You’re late – again.
Your child slept in because they struggled to get to sleep last night.
You rush around trying to get everyone ready for the day ahead. Your child is crying or screaming, and telling you they don’t feel well. They don’t want to eat breakfast, because who wants to eat when they don’t feel well, right?
Yesterday it was the same story, only he was telling you he couldn’t breathe well.
Tomorrow she’ll be telling you she thinks she’s going to throw up.
Some mornings it passes fairly quickly, and you’re so very grateful.
Some mornings it doesn’t pass quickly, and it feels like all-out war. You’re exhausted by 8:30am, worried about your child and convinced somewhere along the way you messed up BIG TIME.
In the absence of other symptoms, and if this happens often enough that you’re nodding your head right now, your child might have anxiety.
Anxiety itself is normal and useful
It keeps us on alert when danger is present; it can keep us safe.
Anxiety only becomes a problem when it’s excessive, there is no rational reason for the worry or fear, and when it is impacting your life negatively.
Normal Anxiety: That person is making me feel anxious, I’m going to run away ASAP.
👉 Excessive Anxiety: Every person I don’t know makes me feel anxious; I’m going to avoid ALL of them, if possible.
Normal Anxiety: A dog bit me last month, and now I’m anxious about all dogs.
👉 Excessive Anxiety: All animals trigger a complete meltdown that lasts for a long time.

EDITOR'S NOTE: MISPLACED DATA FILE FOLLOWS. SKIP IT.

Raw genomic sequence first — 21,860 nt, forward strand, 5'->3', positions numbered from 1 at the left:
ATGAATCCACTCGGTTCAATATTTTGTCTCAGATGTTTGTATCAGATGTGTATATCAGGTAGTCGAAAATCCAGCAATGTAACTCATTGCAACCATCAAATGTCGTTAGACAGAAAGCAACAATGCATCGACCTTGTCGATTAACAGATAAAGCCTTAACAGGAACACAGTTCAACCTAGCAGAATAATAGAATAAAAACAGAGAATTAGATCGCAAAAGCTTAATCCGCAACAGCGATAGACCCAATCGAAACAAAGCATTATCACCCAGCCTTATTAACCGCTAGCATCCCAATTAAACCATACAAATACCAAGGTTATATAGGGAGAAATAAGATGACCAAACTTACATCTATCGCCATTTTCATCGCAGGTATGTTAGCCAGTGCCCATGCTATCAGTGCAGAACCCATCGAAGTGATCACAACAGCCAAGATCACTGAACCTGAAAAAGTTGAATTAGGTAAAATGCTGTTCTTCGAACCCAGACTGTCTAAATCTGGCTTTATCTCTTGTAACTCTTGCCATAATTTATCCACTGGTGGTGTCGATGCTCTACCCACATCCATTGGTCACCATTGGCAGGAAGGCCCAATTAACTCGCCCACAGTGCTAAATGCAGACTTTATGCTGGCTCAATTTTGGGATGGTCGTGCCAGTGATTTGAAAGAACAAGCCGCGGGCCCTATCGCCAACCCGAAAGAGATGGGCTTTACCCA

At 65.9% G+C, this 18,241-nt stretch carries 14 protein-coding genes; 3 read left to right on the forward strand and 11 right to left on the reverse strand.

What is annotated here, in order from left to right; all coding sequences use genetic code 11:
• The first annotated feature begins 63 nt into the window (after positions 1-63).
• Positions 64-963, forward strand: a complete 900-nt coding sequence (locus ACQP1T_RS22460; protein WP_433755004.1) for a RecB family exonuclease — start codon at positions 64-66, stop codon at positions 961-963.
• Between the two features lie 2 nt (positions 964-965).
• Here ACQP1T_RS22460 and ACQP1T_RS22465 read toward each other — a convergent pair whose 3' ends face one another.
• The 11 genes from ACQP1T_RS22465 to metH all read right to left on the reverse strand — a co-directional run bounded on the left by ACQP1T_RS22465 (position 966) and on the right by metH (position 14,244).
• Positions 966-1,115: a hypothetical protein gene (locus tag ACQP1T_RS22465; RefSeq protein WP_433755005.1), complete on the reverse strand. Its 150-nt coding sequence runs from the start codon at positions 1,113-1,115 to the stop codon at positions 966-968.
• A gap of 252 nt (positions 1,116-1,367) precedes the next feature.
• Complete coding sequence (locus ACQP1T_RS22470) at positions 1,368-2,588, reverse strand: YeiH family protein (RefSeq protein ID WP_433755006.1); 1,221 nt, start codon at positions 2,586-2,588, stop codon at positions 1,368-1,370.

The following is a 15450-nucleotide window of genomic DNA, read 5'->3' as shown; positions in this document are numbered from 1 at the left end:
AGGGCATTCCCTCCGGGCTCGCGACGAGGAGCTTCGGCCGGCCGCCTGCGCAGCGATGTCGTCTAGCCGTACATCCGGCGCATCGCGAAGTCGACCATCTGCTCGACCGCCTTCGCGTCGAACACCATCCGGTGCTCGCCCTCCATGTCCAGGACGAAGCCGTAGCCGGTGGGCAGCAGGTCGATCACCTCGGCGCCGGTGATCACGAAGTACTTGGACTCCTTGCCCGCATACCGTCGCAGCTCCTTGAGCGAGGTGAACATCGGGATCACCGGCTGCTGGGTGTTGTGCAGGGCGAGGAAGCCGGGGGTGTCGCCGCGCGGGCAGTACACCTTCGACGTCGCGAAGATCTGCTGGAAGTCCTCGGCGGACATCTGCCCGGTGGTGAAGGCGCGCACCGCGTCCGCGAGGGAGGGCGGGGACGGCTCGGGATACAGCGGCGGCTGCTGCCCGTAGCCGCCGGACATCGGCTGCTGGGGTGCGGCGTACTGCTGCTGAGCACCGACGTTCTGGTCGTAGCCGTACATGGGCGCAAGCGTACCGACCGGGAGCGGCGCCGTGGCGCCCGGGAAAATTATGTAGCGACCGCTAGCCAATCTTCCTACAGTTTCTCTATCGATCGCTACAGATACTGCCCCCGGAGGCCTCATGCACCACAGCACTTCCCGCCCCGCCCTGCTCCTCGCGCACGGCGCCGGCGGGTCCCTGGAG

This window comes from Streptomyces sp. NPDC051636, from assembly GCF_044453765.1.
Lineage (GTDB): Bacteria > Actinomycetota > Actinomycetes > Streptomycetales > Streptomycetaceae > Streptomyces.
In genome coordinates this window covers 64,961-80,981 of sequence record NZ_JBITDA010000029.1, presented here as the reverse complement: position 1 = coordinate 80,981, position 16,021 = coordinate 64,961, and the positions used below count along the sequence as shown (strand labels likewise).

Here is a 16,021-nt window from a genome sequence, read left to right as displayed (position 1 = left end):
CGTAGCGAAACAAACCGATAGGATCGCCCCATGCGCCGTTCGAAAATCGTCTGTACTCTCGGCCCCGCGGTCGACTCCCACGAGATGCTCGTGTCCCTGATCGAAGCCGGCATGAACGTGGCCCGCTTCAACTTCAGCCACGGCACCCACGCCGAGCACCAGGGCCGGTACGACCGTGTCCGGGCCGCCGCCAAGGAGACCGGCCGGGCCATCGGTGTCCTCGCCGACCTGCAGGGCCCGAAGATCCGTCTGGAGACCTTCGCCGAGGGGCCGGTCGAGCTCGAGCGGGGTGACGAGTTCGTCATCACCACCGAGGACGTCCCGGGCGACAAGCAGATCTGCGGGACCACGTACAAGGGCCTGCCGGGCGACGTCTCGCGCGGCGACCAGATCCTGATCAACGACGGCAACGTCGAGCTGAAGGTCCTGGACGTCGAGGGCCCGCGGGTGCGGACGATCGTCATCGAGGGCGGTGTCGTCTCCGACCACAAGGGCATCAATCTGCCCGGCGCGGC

Normal Anxiety: Being anxious on the first day of school.
👉 Excessive Anxiety: Having anxiety every morning before school, when there is no rational explanation.
How can I tell if my child has anxiety?
Because they’re little, and don’t always know how to express what they’re feeling… and because anxiety can be physically felt differently in different people… it looks different for everyone, which makes it tricky to figure out.
If you are able to get to the root of the symptoms, and determine if there is a valid cause, you will have a better idea if your child has anxiety. For example, if the tummy ache is rare, and accompanied by physical sickness vs. frequent and happens at the same time every day. OR if there was an incident that caused a specific phobia (e.g. dog attack, scary spider) vs. a phobia that has no origin that you know of.
Anxiety in kids often presents as:
- Tantrums (FREAK OUTS!)
- Withdrawals (FREAK INS)
- Headache or tummy ache
- Breathing problems
- Racing heart
- Often Scared/ Worried but can’t articulate a reason
What is anxiety though?
When people talk about ‘having anxiety’, they might be talking about two different things. They could be talking about a diagnosed condition, or they might be using the term anxiety to describe a feeling.
Strictly speaking, anxiety isn’t a condition, it’s a feeling. It’s a natural emotion that is normal and healthy to feel sometimes, in the same way that it’s normal to feel anger, sadness and frustration. We WANT our kids to feel some anxiety, and to learn what to do with that BIG feeling, so that they can handle it when they are older. Kids who never learn to handle anxious feelings will struggle later in life – when they don’t make a high school try out, want to ask someone out for a date, or have to prepare for an exam.
Fight, Flight or Freeze
Understanding anxiety requires understanding something called the “stress response” or the “fight or flight system.” This is a natural body process that prepares you, mentally and physically, to deal with challenges.
It starts with a stressor, usually some kind of perceived threat. (eg. a new person or situation) This triggers the release of hormones that help different parts of your mind and body communicate with each other.
These chemicals lead to a number of changes in the way in which your body works including changes that you probably don’t notice (like slowing down your digestion) and changes that you probably do notice (a faster heartbeat and a change in breathing).